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Emotional reactions after a
stroke may be different from normal emotional
People who have had a stroke—usually in the front part of the brain
or in the brain stem—can lose emotional control and may switch from crying to
laughing for no apparent reason.
Crying can also be a symptom of
depression, which is a medical condition that often gets better with treatment. Untreated depression can interfere with recovery. And it can have a
big impact on how much a person enjoys life.
People who have had a stroke may act differently because they feel
isolated and have vision problems. They may:
This is more likely to occur when someone has to stay in bed for long
periods of time. And it is more likely to be a problem at night. A radio
playing softly in the bedroom or a dim light beside the bed may be helpful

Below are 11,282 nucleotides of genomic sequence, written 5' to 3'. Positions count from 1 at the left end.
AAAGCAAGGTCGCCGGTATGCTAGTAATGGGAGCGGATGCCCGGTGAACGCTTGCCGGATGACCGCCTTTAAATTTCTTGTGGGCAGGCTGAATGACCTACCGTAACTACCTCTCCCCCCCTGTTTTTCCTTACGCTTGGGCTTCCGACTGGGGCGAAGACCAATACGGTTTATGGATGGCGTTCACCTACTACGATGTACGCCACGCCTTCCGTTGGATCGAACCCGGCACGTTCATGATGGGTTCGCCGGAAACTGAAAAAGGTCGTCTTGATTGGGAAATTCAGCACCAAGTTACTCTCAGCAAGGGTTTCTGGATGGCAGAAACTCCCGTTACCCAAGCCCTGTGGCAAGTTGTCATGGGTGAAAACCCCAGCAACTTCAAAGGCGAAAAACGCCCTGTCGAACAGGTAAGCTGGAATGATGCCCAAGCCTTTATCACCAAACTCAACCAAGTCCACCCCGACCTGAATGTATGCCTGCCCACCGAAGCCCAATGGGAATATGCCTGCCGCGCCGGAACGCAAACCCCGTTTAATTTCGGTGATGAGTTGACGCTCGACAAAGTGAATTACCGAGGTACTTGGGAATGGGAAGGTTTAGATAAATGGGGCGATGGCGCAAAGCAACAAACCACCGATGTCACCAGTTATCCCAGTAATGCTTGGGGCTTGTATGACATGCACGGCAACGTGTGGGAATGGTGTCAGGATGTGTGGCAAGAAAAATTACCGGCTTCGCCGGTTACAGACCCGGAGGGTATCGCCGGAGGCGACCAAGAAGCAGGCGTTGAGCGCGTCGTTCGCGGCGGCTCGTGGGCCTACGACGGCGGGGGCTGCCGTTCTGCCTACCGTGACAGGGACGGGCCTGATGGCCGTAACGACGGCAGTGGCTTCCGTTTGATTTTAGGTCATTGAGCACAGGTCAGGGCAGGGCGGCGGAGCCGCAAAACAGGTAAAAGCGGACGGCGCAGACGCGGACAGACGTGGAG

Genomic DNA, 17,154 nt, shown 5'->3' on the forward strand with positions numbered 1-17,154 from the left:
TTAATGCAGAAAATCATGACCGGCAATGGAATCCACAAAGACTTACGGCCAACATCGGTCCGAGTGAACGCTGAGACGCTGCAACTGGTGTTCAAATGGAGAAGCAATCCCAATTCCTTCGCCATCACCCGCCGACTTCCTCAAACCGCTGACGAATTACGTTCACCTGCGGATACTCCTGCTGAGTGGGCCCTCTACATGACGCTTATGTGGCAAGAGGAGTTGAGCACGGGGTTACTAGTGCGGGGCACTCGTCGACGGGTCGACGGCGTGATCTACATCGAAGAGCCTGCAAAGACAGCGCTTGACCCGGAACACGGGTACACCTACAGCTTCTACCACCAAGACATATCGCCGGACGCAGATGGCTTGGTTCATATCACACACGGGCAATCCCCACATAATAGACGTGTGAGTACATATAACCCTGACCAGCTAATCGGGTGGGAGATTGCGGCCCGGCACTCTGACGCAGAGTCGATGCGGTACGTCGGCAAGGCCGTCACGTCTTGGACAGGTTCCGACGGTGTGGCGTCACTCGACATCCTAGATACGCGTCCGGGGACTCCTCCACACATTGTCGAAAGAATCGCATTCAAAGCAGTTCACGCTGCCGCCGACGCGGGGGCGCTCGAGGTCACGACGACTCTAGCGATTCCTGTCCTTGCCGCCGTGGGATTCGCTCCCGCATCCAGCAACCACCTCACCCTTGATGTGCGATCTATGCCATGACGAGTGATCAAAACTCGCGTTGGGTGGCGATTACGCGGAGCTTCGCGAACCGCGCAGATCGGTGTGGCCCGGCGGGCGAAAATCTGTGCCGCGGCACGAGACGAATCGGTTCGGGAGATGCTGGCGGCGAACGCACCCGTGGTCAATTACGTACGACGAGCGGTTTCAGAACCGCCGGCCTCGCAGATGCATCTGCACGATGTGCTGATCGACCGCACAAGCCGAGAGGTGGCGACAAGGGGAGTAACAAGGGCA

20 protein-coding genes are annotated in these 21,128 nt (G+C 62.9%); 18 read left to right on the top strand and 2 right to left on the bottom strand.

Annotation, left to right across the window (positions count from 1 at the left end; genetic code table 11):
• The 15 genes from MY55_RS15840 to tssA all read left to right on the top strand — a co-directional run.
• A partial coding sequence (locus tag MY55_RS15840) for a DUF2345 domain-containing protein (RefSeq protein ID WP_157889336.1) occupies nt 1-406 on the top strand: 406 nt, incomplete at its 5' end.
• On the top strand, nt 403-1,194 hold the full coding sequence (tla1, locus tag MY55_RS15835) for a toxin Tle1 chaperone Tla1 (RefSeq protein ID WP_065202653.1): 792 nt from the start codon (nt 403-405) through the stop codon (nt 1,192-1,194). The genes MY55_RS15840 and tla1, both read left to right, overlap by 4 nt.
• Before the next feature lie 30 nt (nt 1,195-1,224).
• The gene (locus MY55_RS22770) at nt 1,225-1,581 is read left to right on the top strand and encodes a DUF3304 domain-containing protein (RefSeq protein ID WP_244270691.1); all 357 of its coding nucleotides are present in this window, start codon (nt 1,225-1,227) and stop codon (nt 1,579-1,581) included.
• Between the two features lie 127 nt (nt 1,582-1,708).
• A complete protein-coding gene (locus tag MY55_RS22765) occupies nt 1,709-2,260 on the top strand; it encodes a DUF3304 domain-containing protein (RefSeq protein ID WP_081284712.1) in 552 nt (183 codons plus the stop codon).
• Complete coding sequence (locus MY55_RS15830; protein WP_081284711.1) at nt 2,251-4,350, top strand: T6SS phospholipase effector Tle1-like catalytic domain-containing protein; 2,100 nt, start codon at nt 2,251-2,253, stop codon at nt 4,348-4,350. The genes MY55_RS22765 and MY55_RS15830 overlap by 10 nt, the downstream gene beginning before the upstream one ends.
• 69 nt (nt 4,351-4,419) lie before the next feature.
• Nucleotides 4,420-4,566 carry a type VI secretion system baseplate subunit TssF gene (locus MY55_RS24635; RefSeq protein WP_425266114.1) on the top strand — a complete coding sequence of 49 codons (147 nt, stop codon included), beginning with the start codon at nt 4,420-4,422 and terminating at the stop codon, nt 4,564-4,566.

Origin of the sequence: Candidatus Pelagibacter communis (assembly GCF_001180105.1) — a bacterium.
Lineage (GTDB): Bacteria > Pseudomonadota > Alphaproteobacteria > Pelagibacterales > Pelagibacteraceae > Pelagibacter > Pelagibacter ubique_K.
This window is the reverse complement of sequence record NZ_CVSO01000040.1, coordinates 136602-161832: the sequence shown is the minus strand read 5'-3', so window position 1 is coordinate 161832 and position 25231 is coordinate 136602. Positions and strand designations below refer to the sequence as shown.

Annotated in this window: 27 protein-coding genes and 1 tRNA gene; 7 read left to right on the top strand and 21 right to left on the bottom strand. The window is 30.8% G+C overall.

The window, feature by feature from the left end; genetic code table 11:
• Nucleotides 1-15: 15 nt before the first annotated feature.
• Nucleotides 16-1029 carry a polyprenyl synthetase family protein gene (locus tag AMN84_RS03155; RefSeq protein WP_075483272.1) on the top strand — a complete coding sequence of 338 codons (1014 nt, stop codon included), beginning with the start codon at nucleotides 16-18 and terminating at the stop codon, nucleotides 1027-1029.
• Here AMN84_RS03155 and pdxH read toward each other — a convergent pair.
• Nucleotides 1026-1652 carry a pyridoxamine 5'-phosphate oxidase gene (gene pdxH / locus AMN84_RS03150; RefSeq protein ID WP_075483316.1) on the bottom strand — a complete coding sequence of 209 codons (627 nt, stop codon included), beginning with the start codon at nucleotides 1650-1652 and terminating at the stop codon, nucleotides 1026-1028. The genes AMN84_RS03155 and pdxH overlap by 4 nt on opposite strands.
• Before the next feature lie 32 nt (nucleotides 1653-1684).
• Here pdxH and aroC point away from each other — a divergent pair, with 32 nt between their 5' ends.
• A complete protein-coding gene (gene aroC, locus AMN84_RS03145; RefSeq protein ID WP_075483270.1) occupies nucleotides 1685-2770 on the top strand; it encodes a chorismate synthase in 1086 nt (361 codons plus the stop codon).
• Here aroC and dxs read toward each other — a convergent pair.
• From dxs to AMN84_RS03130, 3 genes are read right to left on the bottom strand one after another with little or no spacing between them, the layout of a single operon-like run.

during the night.
If you notice that your loved one has a sudden change in emotion or mental state, it may be delirium. For delirium, the person may need medical care.
ByHealthwise StaffPrimary Medical ReviewerE. Gregory Thompson, MD - Internal MedicineMartin J. Gabica, MD - Family MedicineAdam Husney, MD - Family MedicineSpecialist Medical ReviewerRichard D. Zorowitz, MD - Physical Medicine and Rehabilitation
Current as ofJune 4, 2016
Current as of:
June 4, 2016
E. Gregory Thompson, MD - Internal Medicine & Martin J. Gabica, MD - Family Medicine & Adam Husney, MD - Family Medicine & Richard D. Zorowitz, MD - Physical Medicine and Rehabilitation
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